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For Boyce, it’s all in the family

For many parents, the idea of their child following in their career footsteps is a source of great pride. For Scott Boyce and family, it’s much greater, which is appropriate considering where he works.

Boyce, a 1985 graduate of Boulder City High School, is the fourth generation in his family to work in one capacity or another at Hoover Dam.

After having dabbled in a few other careers, in 2007 Boyce was hired as a Bureau of Reclamation tour guide at the dam.

“I had always wanted to be a guide,” he said. “When I was growing up in Boulder City, a lot of the tour guides were teachers. My intention was to do the teaching thing and then retire and become a guide. This thing was, I was always worried about nepotism. In fact, I didn’t even apply until five years after my dad retired.”

After playing music on the Las Vegas Strip and working in retail, he decided it was time to fulfill that dream of working at the dam. While putting in an application to teach he said, “The government came calling first.”

And, the fact that it was something he had always wanted to do made getting the job even more special.

“I’ve always had an interest in history and I wanted to tell the story of the dam,” he said. “It allowed me to combine history and teaching as I was able to meld the two together. And even though I am the fourth generation to work here, there was never any pressure to do so from my parents.”

Over the last 16 years, Boyce served as a guide for seven years before being promoted to guide service coordinator and today is the customer service manager.

“Part of my job now is to train the new guides, which is fun because I get to pass along that institutional knowledge onto them,” he said.

Having driven to one of the Seven Wonders of the Industrial World for the past 16 years, not to mention all the times prior to that, Boyce said the view as he gets closer is one that never gets old.

“I don’t think I ever take it for granted,” he said. “I have always had a great appreciation of the lake, because of the dam. I love it.”

During his time as a guide, he gave tours to thousands of people including celebrities such as Sharon Stone, Donny Osmond and Tim Allen. But it’s the regular, everyday visitor that often stuck with him the most.

“They were all really great,” Boyce said of the celebrities. “In general, it is kind of neat when you’re giving tours and seeing the excitement on peoples’ faces. Just being able to show people what was accomplished in the 1930s without computer programs, is incredible.”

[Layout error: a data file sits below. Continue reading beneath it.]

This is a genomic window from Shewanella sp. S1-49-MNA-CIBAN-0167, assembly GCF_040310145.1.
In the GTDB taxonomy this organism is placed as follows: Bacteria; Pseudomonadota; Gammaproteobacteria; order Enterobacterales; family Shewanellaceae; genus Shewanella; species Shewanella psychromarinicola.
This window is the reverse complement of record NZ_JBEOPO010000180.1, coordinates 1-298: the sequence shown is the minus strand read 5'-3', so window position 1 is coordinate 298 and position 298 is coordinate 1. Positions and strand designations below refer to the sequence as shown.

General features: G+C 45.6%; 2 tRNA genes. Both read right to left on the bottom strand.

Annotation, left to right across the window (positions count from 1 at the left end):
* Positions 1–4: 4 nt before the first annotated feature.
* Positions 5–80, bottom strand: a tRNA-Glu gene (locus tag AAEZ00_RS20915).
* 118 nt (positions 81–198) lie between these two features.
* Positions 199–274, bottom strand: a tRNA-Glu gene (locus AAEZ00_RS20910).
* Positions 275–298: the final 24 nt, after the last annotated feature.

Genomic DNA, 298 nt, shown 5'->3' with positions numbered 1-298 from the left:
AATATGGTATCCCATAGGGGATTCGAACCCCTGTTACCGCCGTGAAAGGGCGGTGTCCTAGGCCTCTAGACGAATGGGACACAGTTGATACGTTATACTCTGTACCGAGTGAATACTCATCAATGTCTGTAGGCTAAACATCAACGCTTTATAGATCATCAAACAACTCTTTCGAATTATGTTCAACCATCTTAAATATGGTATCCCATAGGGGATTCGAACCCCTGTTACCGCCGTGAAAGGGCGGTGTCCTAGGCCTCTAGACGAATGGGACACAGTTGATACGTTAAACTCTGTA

As the fourth generation to work at the dam, Boyce followed his father, two grandfathers and even a great-grandfather. His father, Harvey Walter Boyce, started with the BOR in 1973 and would work there for 36 years.

“If I can do a tenth of what my father accomplished, it would be amazing,” he said of his dad, who passed away a few years ago.

Both his grandfathers worked at the dam with his maternal grandfather, Frank Adams, starting in the 1950s as a pump operator and Harvey Wood Boyce began in 1947 and was the first journeyman electrician recognized by the BOR. He would work for nearly 40 years. Boyce’s fourth generation was his step-great-grandfather, Kelly Sweet, on his father’s side. He and his wife, Pearl, came to Southern Nevada in 1931. He was a master electrician and was placed at the dam under the direction of J. Edgar Hoover to oversee silver ore being brought in, which was used for solder.

“His job was making sure those drops of ore were all accounted for and not being slipped into the pockets of employees,” he said of Sweet, who died in 1942.

Even though he enjoys his role as a manager, Boyce admits he does miss being a guide for one reason that stands out above the rest.

“The best part has been getting to meet the people,” he said. “I’ve met people who are 90, who for them, coming to Hoover Dam had been on their bucket list. Taking them on a tour and seeing the smiles on their faces while getting the acknowledgements and accolades is what I had always hoped it would be. It’s amazing.”

Ron Eland is editor of the Boulder City Review. He can be reached at reland@bouldercityreview.com or at 702-586-9523.

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